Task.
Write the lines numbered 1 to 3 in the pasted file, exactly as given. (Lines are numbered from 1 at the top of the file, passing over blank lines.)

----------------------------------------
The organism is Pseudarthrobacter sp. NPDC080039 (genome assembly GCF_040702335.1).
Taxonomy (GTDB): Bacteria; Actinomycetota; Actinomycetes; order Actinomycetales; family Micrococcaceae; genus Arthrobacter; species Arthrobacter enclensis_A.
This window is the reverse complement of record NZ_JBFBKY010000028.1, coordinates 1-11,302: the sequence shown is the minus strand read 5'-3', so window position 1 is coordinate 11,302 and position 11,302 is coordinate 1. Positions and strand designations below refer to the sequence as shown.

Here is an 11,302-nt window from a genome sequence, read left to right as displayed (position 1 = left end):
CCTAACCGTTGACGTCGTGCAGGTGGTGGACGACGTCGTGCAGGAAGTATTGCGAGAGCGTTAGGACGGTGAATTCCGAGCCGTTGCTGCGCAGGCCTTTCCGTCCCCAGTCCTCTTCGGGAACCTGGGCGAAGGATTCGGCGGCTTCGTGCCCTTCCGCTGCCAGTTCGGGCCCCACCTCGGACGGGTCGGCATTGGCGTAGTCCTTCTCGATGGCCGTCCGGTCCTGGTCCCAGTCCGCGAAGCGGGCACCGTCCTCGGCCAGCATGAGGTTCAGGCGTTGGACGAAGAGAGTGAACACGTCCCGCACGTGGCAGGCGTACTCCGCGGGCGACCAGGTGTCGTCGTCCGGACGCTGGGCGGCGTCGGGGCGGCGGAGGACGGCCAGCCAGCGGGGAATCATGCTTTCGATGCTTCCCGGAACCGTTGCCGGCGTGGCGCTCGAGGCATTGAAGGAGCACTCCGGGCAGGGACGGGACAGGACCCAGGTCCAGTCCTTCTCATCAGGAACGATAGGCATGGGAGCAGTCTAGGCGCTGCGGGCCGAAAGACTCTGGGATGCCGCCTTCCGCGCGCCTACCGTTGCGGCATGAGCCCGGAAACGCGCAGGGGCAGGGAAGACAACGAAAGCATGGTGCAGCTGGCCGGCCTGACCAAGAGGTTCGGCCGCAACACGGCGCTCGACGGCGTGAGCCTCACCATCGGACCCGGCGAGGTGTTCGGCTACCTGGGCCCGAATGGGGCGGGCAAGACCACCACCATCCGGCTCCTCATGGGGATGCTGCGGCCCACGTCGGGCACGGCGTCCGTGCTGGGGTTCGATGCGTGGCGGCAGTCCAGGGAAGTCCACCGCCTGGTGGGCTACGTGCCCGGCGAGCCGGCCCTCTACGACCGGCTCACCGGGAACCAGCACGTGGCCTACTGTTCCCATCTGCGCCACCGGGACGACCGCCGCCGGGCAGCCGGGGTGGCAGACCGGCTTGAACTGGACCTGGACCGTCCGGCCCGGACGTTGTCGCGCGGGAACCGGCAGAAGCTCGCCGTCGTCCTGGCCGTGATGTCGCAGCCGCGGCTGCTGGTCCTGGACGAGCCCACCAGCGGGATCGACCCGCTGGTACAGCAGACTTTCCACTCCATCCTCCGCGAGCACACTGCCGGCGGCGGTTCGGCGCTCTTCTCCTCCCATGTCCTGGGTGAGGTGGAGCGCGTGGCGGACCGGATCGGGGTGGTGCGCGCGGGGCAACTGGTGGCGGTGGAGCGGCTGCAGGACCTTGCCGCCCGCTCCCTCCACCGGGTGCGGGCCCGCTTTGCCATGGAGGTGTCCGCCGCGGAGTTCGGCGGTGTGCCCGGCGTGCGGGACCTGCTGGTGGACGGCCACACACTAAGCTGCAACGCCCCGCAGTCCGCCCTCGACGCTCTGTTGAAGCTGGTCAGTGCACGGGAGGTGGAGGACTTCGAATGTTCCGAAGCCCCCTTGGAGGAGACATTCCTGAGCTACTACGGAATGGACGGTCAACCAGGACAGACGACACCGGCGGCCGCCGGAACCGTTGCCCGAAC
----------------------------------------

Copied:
The organism is Pseudarthrobacter sp. NPDC080039 (genome assembly GCF_040702335.1).
Taxonomy (GTDB): Bacteria; Actinomycetota; Actinomycetes; order Actinomycetales; family Micrococcaceae; genus Arthrobacter; species Arthrobacter enclensis_A.
This window is the reverse complement of record NZ_JBFBKY010000028.1, coordinates 1-11,302: the sequence shown is the minus strand read 5'-3', so window position 1 is coordinate 11,302 and position 11,302 is coordinate 1. Positions and strand designations below refer to the sequence as shown.